- Pack light and bring a backpack, as you will be doing a lot of walking.
- It is best to visit Petra in the early morning or late afternoon, as the desert can get quite hot during the day.
- Be sure to bring cash, as many of the local markets and shops do not accept credit cards.
- If you are planning to stay overnight in Petra, make sure to book your accommodation in advance.
- Make sure to check the weather before you go, as the desert can get quite cold at night.
- Make sure to check the opening hours for Petra before you visit, as the site is only open from 8 am to 4 pm.
Visiting Petra at night
Petra is one of the most magnificent tourist attractions in Jordan, so why not visit at night too?
There is something really magical about Petra at night. Maybe it feels a little bit like you shouldn’t be there – like it’s a terribly kept secret, and you’re sneaking around about to get caught at any moment. But rest assured it’s perfectly legal to visit Petra at night. There’s even a light show!
Petra by Night, the official way to visit Petra at night time, is available three nights per week. These are Monday, Wednesday and Thursday. The entrance gates open at 8.30 pm, and it costs 17 JOD – around £18.30 GBP or $24 USD.
TOP TIP: children under 10 get into Petra at night for free!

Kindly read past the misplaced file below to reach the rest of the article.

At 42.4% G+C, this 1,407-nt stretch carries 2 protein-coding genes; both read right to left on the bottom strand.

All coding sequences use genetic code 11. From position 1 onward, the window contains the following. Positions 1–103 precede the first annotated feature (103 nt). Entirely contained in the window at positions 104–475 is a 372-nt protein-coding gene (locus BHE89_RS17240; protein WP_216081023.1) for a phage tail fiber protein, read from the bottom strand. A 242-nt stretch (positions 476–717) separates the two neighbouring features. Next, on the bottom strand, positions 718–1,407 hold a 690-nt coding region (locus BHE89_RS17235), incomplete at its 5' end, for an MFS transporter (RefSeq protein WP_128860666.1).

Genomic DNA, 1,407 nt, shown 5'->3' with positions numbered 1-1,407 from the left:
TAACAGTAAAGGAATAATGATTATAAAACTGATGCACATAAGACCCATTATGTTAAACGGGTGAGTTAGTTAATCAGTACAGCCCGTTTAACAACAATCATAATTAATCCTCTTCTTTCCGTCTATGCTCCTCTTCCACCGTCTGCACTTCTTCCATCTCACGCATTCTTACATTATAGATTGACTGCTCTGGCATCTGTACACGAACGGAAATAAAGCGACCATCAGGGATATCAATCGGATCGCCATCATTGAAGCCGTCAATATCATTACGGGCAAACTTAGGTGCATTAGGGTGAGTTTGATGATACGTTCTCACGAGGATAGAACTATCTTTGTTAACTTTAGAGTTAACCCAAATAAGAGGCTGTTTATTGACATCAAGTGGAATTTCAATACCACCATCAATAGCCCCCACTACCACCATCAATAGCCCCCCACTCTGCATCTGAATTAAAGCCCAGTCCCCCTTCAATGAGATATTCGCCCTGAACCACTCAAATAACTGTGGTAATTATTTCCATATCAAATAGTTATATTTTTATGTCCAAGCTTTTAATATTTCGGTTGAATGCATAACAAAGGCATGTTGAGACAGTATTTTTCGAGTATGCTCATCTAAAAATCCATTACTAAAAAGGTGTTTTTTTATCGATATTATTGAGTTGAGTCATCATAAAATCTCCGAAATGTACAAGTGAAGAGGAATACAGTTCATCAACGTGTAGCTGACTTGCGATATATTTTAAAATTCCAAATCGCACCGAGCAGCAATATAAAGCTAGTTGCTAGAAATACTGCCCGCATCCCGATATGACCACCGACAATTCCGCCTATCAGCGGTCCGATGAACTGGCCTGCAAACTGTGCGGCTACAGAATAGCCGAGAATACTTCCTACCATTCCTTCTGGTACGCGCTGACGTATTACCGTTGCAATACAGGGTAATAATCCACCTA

To purchase a Petra by Night ticket, you are required to have a valid day time ticket. No advanced reservation is necessary. However there is often a queue, so it can be worth purchasing your night time ticket at some point during your day time visit.
There is a 1.5 mile (2.4 km walk) from the entrance to the Treasury, which is worth noting. The way will be lit by candles until you reach the iconic Treasury area. This is where the show takes place, and you don’t go any further than this when visiting Petra at night. You’ll sit on mats, drink some tea and wait for the show to begin…
What is the Petra by Night show?
Petra by Night is less of a show and more of an experience. The candle lit walk from the entrance, through the Siq and out towards the Treasury is just incredible. It will feel as though you’re stepping back in time and experiencing Petra as the ancient inhabitants did. The cool evening air, warm candle light and peaceful atmosphere of the walk is amazing.
When you reach the Treasury area, as mentioned above, there are mats and hot tea is available. Petra at night is lit by hundreds upon hundreds of candles, and it really is awe-inspiring. The ‘show’ part of the experience consists of a musician playing the rababa (similar to the flute) and a Bedouin guide who goes on to tell the story of Petra.